Harrison School of Pharmacy
Graduate Student Directory
Degree Program: Ph.D., Health Outcomes Research and Policy
My scholarly focus is on the use of behavioral economics as an aid in changing health behaviors (e.g., medication adherence, enhanced physical activity, healthy eating) and as a resource for education of patients and future healthcare practitioners. In particular my dissertation is focused on understanding what impact behavioral economics-based interventions may have on enhancing medication adherence. My study, funded via a pre-doctoral fellowship from the American Foundation of Pharmaceutical Education, is a longitudinal, randomized controlled trial aiming to determine whether commitment devices, such as incentivized commitment contracts, can motivate participants to be adherent to their prescribed antihypertensive or antihyperlipidemic medications and which type of incentive (financial or social) is most effective.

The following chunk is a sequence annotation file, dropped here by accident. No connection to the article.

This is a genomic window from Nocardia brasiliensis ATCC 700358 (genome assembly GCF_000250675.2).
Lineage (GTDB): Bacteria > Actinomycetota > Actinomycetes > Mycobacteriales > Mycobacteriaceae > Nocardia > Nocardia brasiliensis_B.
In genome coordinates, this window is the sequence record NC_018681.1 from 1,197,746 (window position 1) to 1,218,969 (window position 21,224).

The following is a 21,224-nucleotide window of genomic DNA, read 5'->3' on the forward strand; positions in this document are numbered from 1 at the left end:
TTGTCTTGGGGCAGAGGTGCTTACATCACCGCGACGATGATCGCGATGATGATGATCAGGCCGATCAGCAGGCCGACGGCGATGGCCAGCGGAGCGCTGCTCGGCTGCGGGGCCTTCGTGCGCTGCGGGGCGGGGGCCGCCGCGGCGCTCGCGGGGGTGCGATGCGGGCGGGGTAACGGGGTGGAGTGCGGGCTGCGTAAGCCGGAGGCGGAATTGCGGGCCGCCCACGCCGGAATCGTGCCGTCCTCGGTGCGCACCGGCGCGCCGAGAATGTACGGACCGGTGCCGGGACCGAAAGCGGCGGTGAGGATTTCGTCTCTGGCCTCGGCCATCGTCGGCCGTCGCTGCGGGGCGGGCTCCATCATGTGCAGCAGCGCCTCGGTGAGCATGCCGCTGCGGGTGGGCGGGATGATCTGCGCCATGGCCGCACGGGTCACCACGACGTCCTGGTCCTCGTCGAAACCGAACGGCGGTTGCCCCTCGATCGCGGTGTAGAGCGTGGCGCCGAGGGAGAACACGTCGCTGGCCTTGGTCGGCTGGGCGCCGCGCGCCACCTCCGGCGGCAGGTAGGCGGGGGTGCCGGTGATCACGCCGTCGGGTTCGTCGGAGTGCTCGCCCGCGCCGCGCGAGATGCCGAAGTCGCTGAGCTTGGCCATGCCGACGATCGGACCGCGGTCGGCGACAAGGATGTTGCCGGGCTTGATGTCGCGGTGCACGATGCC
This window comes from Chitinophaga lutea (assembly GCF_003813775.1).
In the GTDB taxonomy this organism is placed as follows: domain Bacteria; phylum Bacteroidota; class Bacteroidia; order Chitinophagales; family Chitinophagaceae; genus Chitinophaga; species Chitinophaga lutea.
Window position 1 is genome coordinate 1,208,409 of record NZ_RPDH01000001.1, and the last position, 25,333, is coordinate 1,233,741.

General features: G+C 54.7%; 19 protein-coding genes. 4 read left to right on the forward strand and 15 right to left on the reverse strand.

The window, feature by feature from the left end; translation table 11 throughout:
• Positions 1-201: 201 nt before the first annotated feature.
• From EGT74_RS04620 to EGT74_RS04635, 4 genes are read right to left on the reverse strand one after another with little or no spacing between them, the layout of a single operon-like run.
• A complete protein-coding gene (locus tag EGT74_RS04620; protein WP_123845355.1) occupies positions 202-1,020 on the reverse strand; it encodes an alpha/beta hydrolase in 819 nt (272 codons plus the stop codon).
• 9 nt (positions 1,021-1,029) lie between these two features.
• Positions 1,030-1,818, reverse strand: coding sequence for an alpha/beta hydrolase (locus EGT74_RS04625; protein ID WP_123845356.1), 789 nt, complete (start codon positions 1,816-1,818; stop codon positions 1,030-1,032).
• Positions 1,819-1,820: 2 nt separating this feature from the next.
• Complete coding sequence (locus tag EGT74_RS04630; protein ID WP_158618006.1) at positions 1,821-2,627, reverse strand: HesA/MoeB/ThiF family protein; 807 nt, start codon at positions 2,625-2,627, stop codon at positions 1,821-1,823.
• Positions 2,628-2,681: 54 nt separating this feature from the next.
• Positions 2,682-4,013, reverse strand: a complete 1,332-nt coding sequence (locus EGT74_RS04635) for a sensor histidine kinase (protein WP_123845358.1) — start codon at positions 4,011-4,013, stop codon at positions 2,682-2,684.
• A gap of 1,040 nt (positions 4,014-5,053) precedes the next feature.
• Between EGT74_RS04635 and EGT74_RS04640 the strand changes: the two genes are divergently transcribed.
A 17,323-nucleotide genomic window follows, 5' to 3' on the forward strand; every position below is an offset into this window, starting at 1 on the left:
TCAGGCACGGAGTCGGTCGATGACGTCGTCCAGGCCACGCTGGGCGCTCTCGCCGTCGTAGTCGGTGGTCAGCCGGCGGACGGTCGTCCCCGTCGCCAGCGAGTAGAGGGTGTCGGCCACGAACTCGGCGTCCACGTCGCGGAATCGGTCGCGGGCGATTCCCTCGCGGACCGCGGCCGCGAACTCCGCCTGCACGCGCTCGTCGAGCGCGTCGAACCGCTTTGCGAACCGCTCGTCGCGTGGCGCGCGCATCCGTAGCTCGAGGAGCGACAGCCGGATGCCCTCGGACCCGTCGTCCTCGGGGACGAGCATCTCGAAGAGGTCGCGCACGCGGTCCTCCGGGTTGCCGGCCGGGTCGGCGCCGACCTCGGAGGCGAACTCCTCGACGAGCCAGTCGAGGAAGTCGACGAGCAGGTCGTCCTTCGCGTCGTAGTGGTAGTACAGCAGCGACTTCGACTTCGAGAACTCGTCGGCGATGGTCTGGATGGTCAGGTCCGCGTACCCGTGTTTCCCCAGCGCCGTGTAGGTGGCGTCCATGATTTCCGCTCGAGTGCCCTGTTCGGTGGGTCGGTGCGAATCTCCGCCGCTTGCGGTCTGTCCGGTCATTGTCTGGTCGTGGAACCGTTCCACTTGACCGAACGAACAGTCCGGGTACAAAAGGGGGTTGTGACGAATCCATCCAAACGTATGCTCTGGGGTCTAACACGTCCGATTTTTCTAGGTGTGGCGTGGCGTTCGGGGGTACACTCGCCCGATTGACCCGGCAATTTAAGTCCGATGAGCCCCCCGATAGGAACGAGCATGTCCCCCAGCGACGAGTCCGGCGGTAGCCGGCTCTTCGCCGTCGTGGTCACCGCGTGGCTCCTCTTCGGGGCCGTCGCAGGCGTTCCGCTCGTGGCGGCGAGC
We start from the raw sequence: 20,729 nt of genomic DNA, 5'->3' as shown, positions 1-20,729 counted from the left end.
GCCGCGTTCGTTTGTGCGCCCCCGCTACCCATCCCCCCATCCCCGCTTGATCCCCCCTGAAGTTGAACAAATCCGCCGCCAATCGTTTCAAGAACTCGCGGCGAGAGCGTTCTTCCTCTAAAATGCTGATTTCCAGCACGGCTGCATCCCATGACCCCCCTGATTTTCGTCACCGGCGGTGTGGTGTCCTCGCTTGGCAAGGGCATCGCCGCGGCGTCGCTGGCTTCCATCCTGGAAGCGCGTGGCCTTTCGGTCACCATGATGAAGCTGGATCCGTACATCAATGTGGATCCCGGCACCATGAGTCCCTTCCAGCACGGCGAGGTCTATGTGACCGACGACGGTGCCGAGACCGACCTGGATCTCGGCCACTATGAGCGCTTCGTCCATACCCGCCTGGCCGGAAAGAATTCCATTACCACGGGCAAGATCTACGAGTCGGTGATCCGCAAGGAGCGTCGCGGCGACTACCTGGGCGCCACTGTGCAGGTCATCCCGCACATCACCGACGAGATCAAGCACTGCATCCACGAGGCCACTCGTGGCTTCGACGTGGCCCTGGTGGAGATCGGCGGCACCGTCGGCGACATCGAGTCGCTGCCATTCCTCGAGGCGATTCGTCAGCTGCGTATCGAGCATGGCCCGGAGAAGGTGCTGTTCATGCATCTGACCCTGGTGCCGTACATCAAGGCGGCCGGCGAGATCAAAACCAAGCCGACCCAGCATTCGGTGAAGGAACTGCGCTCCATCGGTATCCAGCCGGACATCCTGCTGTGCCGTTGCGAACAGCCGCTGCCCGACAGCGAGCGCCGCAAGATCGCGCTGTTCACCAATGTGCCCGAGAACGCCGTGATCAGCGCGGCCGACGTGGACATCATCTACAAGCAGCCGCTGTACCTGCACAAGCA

Last Updated: August 4, 2016